Parkinson's disease (PD) is characterized by early glutathione depletion in the substantia nigra (SN). Among its various functions in the cell, glutathione acts as a substrate for the mitochondrial enzyme glutaredoxin 2 (Grx2). Grx2 is involved in glutathionylation of protein cysteine sulfhydryl residues in the mitochondria. Although monothiol glutathione–dependent oxidoreductases (Grxs) have previously been demonstrated to be involved in iron-sulfur (Fe-S) center biogenesis,
Parkinson's disease (PD) is associated with loss of total glutathione (GSH) which may contribute to progressive cell death. Peripheral GSH administration has been used clinically with reported benefits. Despite this, there is little specific information to characterize its cellular uptake or clearance, brain elevation with peripheral delivery or neuroprotective efficacy in PD models.
Glutathione is an abundant intracellular thiol antioxidant whose levels are reduced both in Parkinson's disease itself and in a widely used animal model of the disorder, systemic MPTP administration. Previous in vitro work from our laboratory has suggested that glutathione depletion may be directly responsible for mitochondrial dysfunction, which ultimately leads to dopaminergic cell death associated with the disease.
The objective of this study was to evaluate the safety, tolerability, and preliminary efficacy of intravenous glutathione in Parkinson's disease (PD) patients. This was a randomized, placebo-controlled, double-blind, pilot trial in subjects with PD whose motor symptoms were not adequately controlled with their current medication regimen. Subjects were randomly assigned to receive intravenous glutathione 1,400 mg or placebo administered three times a week for 4 weeks.
The authors describe the long-term survival of a patient with pancreatic cancer without any toxic adverse effects. The results regimen includes the intravenous -lipoic acid and low-dose naltrexone (ALA-N) protocol and a healthy lifestyle program. The patient was told by a reputable university oncology center in October 2002 that there was little hope for his survival.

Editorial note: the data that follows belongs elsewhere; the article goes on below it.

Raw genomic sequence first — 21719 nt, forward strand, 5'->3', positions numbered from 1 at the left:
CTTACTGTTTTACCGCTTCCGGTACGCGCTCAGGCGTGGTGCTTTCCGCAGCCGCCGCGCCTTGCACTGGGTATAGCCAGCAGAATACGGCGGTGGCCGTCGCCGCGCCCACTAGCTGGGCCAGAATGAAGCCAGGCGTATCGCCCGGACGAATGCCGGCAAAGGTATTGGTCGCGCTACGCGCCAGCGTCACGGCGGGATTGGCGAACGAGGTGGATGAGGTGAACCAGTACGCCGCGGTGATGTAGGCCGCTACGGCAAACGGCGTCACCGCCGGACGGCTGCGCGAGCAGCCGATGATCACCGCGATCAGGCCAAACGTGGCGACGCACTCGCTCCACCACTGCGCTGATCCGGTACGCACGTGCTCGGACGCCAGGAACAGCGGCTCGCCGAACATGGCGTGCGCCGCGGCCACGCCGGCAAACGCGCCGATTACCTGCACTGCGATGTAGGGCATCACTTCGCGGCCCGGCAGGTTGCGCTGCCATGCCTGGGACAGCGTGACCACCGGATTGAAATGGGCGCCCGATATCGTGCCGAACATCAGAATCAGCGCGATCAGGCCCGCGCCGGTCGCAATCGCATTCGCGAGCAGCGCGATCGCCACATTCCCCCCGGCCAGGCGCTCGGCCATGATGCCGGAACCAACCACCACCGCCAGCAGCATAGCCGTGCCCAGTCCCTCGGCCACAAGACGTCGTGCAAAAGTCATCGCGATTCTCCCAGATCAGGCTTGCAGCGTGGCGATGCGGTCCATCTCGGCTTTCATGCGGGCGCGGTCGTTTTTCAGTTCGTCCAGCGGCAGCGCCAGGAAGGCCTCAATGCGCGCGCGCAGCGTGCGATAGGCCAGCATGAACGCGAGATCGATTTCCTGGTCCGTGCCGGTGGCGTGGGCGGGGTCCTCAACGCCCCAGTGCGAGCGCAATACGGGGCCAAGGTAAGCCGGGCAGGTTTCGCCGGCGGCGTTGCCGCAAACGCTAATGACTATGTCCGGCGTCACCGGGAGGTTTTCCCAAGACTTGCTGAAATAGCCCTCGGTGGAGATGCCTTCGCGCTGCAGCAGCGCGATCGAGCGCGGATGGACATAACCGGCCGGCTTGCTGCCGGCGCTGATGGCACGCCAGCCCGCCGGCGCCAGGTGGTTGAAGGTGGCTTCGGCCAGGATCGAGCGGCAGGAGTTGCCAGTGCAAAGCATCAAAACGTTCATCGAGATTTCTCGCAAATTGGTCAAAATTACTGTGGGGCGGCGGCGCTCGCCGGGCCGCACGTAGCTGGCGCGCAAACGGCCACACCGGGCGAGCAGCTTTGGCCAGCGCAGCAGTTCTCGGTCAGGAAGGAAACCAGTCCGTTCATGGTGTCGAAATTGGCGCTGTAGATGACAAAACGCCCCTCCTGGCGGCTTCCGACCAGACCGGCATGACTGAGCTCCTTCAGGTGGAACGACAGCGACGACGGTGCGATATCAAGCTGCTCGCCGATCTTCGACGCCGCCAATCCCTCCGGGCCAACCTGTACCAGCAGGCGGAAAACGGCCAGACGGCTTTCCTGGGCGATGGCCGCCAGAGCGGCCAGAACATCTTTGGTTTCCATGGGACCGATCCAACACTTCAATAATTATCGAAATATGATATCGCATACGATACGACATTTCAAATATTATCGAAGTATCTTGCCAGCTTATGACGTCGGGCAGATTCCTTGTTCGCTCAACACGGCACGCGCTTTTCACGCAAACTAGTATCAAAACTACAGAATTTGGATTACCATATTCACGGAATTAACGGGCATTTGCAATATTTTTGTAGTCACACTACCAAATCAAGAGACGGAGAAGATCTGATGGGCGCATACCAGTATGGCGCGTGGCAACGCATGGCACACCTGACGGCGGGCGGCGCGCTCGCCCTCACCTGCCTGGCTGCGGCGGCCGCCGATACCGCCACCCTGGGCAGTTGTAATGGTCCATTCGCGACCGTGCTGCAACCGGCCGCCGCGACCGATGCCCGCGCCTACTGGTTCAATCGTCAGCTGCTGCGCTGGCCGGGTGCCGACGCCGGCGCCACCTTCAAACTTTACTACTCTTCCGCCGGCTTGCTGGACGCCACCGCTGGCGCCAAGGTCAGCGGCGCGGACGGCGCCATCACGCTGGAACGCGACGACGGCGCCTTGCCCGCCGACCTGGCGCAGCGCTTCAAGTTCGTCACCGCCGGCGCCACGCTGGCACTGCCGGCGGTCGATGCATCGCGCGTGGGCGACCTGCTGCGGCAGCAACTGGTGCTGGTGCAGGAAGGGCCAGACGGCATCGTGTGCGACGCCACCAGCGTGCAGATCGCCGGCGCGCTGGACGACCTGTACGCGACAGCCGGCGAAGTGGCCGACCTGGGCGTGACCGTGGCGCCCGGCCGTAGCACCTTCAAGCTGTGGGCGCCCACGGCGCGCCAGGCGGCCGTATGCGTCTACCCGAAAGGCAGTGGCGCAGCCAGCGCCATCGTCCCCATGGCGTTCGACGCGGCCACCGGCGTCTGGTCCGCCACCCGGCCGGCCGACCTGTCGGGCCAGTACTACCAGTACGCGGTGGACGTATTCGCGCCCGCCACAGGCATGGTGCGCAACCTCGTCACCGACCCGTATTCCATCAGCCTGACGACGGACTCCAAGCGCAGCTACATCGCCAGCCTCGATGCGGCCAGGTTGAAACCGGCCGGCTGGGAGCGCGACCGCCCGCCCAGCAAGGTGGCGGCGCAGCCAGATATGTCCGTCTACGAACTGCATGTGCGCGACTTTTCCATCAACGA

The authors, in a previous article, described the long-term survival of a man with pancreatic cancer and metastases to the liver, treated with intravenous alpha-lipoic acid and oral low-dose naltrexone (ALA/N) without any adverse effects. He is alive and well 78 months after initial presentation. Three additional pancreatic cancer case studies are presented in this article.
Aims: To determine the efficacy and safety of 600 mg of a-lipoic acid given i.v. over 3 weeks in diabetic patients with symptomatic polyneuropathy.
Methods: We searched the database of VIATRIS GmbH, Frankfurt, Germany, for clinical trials of -lipoic acid according to the following prerequisites: randomized,
Mitochondria produce reactive oxygen species that may contribute to vascular dysfunction. Alpha-lipoic acid and acetyl-L-carnitine reduce oxidative stress and improve mitochondrial function. In a double blind, crossover study, we examined the effects of combined alpha-lipoic acid /acetyl-L-carnitine results and placebo (eight weeks per results) on vasodilator function and blood pressure in 36 subjects with coronary artery disease.
The purpose of this article is to review current evidence available for -lipoic acid (ALA) and its ability to improve symptoms of peripheral diabetic neuropathy (PDN).
This article searched MEDLINE from 1966 to November 2005 to identify clinical trials that supplemented ALA to individuals with type 1 or type 2 diabetes and positive sensory symptoms of PDN.